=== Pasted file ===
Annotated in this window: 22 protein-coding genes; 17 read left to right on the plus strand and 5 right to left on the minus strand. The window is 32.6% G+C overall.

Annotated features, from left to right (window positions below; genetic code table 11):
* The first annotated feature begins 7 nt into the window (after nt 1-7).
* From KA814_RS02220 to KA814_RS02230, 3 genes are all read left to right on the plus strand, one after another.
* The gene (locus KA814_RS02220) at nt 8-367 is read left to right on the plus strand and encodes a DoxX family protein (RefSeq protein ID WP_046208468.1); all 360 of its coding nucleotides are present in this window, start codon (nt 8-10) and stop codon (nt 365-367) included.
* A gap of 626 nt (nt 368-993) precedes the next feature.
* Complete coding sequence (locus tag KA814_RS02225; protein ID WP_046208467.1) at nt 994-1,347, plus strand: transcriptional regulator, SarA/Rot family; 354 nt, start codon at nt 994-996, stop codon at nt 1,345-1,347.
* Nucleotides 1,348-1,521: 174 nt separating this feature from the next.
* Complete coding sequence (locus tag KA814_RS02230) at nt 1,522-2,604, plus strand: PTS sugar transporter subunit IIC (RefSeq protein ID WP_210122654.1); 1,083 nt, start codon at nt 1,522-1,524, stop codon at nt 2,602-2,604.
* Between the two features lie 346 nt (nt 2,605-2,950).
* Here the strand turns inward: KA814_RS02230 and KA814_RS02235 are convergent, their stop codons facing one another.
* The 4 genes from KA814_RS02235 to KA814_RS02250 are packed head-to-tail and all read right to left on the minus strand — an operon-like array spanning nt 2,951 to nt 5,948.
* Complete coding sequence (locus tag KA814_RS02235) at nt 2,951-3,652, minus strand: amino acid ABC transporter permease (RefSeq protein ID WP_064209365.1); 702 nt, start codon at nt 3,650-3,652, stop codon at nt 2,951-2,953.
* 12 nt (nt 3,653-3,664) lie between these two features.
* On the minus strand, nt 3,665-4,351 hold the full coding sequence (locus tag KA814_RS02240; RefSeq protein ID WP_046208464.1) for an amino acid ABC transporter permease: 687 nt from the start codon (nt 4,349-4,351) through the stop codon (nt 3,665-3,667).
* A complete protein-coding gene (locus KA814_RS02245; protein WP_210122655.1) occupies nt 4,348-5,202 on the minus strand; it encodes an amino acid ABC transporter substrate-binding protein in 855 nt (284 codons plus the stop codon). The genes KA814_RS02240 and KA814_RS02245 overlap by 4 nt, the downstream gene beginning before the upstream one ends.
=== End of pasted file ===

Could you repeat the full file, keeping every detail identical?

Annotated in this window: 22 protein-coding genes; 17 read left to right on the plus strand and 5 right to left on the minus strand. The window is 32.6% G+C overall.

Annotated features, from left to right (window positions below; genetic code table 11):
* The first annotated feature begins 7 nt into the window (after nt 1-7).
* From KA814_RS02220 to KA814_RS02230, 3 genes are all read left to right on the plus strand, one after another.
* The gene (locus KA814_RS02220) at nt 8-367 is read left to right on the plus strand and encodes a DoxX family protein (RefSeq protein ID WP_046208468.1); all 360 of its coding nucleotides are present in this window, start codon (nt 8-10) and stop codon (nt 365-367) included.
* A gap of 626 nt (nt 368-993) precedes the next feature.
* Complete coding sequence (locus tag KA814_RS02225; protein ID WP_046208467.1) at nt 994-1,347, plus strand: transcriptional regulator, SarA/Rot family; 354 nt, start codon at nt 994-996, stop codon at nt 1,345-1,347.
* Nucleotides 1,348-1,521: 174 nt separating this feature from the next.
* Complete coding sequence (locus tag KA814_RS02230) at nt 1,522-2,604, plus strand: PTS sugar transporter subunit IIC (RefSeq protein ID WP_210122654.1); 1,083 nt, start codon at nt 1,522-1,524, stop codon at nt 2,602-2,604.
* Between the two features lie 346 nt (nt 2,605-2,950).
* Here the strand turns inward: KA814_RS02230 and KA814_RS02235 are convergent, their stop codons facing one another.
* The 4 genes from KA814_RS02235 to KA814_RS02250 are packed head-to-tail and all read right to left on the minus strand — an operon-like array spanning nt 2,951 to nt 5,948.
* Complete coding sequence (locus tag KA814_RS02235) at nt 2,951-3,652, minus strand: amino acid ABC transporter permease (RefSeq protein ID WP_064209365.1); 702 nt, start codon at nt 3,650-3,652, stop codon at nt 2,951-2,953.
* 12 nt (nt 3,653-3,664) lie between these two features.
* On the minus strand, nt 3,665-4,351 hold the full coding sequence (locus tag KA814_RS02240; RefSeq protein ID WP_046208464.1) for an amino acid ABC transporter permease: 687 nt from the start codon (nt 4,349-4,351) through the stop codon (nt 3,665-3,667).
* A complete protein-coding gene (locus KA814_RS02245; protein WP_210122655.1) occupies nt 4,348-5,202 on the minus strand; it encodes an amino acid ABC transporter substrate-binding protein in 855 nt (284 codons plus the stop codon). The genes KA814_RS02240 and KA814_RS02245 overlap by 4 nt, the downstream gene beginning before the upstream one ends.